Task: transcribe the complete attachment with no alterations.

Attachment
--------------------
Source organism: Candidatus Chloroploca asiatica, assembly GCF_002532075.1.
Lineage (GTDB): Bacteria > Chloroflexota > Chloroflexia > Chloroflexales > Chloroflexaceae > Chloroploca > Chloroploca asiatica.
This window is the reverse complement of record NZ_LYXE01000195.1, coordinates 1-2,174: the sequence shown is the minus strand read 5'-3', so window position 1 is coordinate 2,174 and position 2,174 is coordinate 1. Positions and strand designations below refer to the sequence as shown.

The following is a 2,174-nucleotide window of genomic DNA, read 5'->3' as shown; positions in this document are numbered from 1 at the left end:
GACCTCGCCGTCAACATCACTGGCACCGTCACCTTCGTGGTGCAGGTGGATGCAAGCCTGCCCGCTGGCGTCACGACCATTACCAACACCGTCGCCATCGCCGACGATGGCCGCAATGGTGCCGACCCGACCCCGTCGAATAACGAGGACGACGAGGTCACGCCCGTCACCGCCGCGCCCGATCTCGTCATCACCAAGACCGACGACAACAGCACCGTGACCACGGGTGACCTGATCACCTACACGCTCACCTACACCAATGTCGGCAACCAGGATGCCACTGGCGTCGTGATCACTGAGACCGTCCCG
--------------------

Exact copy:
Source organism: Candidatus Chloroploca asiatica, assembly GCF_002532075.1.
Lineage (GTDB): Bacteria > Chloroflexota > Chloroflexia > Chloroflexales > Chloroflexaceae > Chloroploca > Chloroploca asiatica.
This window is the reverse complement of record NZ_LYXE01000195.1, coordinates 1-2,174: the sequence shown is the minus strand read 5'-3', so window position 1 is coordinate 2,174 and position 2,174 is coordinate 1. Positions and strand designations below refer to the sequence as shown.

The following is a 2,174-nucleotide window of genomic DNA, read 5'->3' as shown; positions in this document are numbered from 1 at the left end:
GACCTCGCCGTCAACATCACTGGCACCGTCACCTTCGTGGTGCAGGTGGATGCAAGCCTGCCCGCTGGCGTCACGACCATTACCAACACCGTCGCCATCGCCGACGATGGCCGCAATGGTGCCGACCCGACCCCGTCGAATAACGAGGACGACGAGGTCACGCCCGTCACCGCCGCGCCCGATCTCGTCATCACCAAGACCGACGACAACAGCACCGTGACCACGGGTGACCTGATCACCTACACGCTCACCTACACCAATGTCGGCAACCAGGATGCCACTGGCGTCGTGATCACTGAGACCGTCCCG